The target audiences for the Pepsi Refresh Project were Millennials, Gen Y. and Boomer men and women. Millennials are people reaching young adulthood around the year 2000 — teenagers. Gen. Y is the generation of people boring during the 1980s and early 1900s — 20 to 30 year olds. Boomers are people born during the baby boom — approximately 75 years old. These groups of people believe positive change is very important to them, therefore Pepsi tried to target them the most.
When creating Pepsi Refresh, the Pepsi Company was faced with the challenge of finding a way to give to charity that today’s consumers would actually show an interest in. The Holmes Report, a Public Relations news circle, gave statistics that showed why Pepsi Refresh was an initial success. 84% of consumers would like to select their own charitable causes, and 83% of them want the causes to be something that they feel needs addressed. 94% of these consumers said that optimism was the key to a good idea, and 66% stated that they would like to see their ideas come to life. Based on the material listed above, Pepsi came up with the Pepsi Refresh Project, which brings all of these stats together into one program.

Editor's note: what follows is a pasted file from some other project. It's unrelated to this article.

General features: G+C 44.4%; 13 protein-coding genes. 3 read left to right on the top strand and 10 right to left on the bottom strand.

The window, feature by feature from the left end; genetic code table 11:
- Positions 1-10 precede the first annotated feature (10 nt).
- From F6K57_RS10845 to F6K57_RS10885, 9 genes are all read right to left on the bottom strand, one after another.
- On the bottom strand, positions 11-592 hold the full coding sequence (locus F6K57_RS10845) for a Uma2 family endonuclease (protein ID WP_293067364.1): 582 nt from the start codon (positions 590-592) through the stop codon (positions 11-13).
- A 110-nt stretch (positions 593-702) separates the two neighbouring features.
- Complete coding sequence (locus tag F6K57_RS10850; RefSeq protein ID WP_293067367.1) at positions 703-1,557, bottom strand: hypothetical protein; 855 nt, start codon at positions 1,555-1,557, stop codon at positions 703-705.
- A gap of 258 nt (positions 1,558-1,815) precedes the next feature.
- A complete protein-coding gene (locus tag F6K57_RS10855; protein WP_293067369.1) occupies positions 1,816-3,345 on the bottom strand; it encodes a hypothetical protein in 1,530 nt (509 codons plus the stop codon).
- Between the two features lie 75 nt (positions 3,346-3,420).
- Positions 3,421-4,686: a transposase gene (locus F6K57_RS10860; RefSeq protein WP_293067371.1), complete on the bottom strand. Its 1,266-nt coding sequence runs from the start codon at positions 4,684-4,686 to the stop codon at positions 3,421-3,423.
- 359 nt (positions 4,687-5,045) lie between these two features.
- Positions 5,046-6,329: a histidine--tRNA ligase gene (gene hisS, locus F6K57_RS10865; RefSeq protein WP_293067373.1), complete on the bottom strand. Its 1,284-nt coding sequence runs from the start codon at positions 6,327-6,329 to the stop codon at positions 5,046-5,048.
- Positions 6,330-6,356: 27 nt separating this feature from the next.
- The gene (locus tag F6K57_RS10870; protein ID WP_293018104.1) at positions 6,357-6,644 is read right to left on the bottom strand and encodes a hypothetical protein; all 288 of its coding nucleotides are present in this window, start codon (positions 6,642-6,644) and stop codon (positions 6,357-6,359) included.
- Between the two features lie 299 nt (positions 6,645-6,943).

In order to spread the word, Pepsi would often do things called “Refresh Challenges” in which they worked with celebrities who had come up with their own ideas to spread the word. Pepsi signed contracts with the NFL, the MLB, the U.S. Men’s National Team, and NASCAR. Out of all of these athletic organizations, certain stars in the sport were told to create a challenge. People could then vote on these challenges and pick their favorite athlete to win. The New Orleans Saints’ quarterback Drew Brees won, and Pepsi gave $100,000 grant to benefit Hope Lodge, a New Orleans’ based center that gives cancer patients rooms for them and their caregivers.
Because of these actions, Pepsi was one of the most talked about brands at the 2010 Super Bowl, despite the fact that they pulled their advertisements in order to save money for the Pepsi Refresh Project. Pepsi’s image improved even more when in July of that same year, the soda company announced that it would give $1.3 million in grants to help clean up the Horizon Gulf Oil Spill in Texas, Louisiana, Florida, Mississippi, and Alabama. At this point, the Refresh Project was going well, and the recognition for Pepsi was beginning to grow.